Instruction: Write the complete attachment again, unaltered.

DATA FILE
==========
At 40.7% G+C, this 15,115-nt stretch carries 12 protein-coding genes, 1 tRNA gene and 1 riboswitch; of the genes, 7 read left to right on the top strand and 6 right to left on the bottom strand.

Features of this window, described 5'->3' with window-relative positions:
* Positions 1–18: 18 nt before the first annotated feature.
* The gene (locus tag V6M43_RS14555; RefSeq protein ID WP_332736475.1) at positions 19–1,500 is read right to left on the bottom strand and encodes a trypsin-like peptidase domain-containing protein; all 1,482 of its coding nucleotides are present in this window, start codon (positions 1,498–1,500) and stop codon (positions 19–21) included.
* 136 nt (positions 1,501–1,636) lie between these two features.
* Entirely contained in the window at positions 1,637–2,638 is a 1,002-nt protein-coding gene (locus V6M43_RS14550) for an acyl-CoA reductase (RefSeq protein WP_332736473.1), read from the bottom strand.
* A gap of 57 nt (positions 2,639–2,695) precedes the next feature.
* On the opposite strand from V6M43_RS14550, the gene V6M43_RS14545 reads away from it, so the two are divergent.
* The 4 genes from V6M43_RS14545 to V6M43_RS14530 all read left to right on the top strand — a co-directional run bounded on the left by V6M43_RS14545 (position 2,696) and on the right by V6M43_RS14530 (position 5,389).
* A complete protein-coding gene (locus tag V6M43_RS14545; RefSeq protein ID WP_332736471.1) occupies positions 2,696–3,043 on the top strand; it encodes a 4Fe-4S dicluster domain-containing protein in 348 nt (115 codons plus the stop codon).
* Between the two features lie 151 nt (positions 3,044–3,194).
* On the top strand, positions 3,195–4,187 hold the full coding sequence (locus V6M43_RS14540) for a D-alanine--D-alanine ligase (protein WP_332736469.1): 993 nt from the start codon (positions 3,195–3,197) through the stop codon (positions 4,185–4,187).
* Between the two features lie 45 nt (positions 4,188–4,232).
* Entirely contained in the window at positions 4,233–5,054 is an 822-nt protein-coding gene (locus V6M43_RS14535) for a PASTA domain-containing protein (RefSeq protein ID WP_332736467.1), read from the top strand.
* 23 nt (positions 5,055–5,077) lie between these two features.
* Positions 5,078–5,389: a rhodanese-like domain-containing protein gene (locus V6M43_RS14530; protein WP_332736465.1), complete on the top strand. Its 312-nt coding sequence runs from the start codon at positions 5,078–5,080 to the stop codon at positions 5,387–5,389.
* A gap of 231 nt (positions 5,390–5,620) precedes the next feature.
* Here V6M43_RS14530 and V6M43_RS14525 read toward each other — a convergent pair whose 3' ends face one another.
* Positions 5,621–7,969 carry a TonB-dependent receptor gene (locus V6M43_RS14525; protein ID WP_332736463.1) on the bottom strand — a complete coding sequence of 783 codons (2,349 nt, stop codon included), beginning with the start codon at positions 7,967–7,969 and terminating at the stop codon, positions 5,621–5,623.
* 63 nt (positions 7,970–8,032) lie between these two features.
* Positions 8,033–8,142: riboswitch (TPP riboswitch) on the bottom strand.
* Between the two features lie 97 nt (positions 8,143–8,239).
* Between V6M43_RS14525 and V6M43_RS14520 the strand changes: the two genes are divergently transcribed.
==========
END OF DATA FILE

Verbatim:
At 40.7% G+C, this 15,115-nt stretch carries 12 protein-coding genes, 1 tRNA gene and 1 riboswitch; of the genes, 7 read left to right on the top strand and 6 right to left on the bottom strand.

Features of this window, described 5'->3' with window-relative positions:
* Positions 1–18: 18 nt before the first annotated feature.
* The gene (locus tag V6M43_RS14555; RefSeq protein ID WP_332736475.1) at positions 19–1,500 is read right to left on the bottom strand and encodes a trypsin-like peptidase domain-containing protein; all 1,482 of its coding nucleotides are present in this window, start codon (positions 1,498–1,500) and stop codon (positions 19–21) included.
* 136 nt (positions 1,501–1,636) lie between these two features.
* Entirely contained in the window at positions 1,637–2,638 is a 1,002-nt protein-coding gene (locus V6M43_RS14550) for an acyl-CoA reductase (RefSeq protein WP_332736473.1), read from the bottom strand.
* A gap of 57 nt (positions 2,639–2,695) precedes the next feature.
* On the opposite strand from V6M43_RS14550, the gene V6M43_RS14545 reads away from it, so the two are divergent.
* The 4 genes from V6M43_RS14545 to V6M43_RS14530 all read left to right on the top strand — a co-directional run bounded on the left by V6M43_RS14545 (position 2,696) and on the right by V6M43_RS14530 (position 5,389).
* A complete protein-coding gene (locus tag V6M43_RS14545; RefSeq protein ID WP_332736471.1) occupies positions 2,696–3,043 on the top strand; it encodes a 4Fe-4S dicluster domain-containing protein in 348 nt (115 codons plus the stop codon).
* Between the two features lie 151 nt (positions 3,044–3,194).
* On the top strand, positions 3,195–4,187 hold the full coding sequence (locus V6M43_RS14540) for a D-alanine--D-alanine ligase (protein WP_332736469.1): 993 nt from the start codon (positions 3,195–3,197) through the stop codon (positions 4,185–4,187).
* Between the two features lie 45 nt (positions 4,188–4,232).
* Entirely contained in the window at positions 4,233–5,054 is an 822-nt protein-coding gene (locus V6M43_RS14535) for a PASTA domain-containing protein (RefSeq protein ID WP_332736467.1), read from the top strand.
* 23 nt (positions 5,055–5,077) lie between these two features.
* Positions 5,078–5,389: a rhodanese-like domain-containing protein gene (locus V6M43_RS14530; protein WP_332736465.1), complete on the top strand. Its 312-nt coding sequence runs from the start codon at positions 5,078–5,080 to the stop codon at positions 5,387–5,389.
* A gap of 231 nt (positions 5,390–5,620) precedes the next feature.
* Here V6M43_RS14530 and V6M43_RS14525 read toward each other — a convergent pair whose 3' ends face one another.
* Positions 5,621–7,969 carry a TonB-dependent receptor gene (locus V6M43_RS14525; protein ID WP_332736463.1) on the bottom strand — a complete coding sequence of 783 codons (2,349 nt, stop codon included), beginning with the start codon at positions 7,967–7,969 and terminating at the stop codon, positions 5,621–5,623.
* 63 nt (positions 7,970–8,032) lie between these two features.
* Positions 8,033–8,142: riboswitch (TPP riboswitch) on the bottom strand.
* Between the two features lie 97 nt (positions 8,143–8,239).
* Between V6M43_RS14525 and V6M43_RS14520 the strand changes: the two genes are divergently transcribed.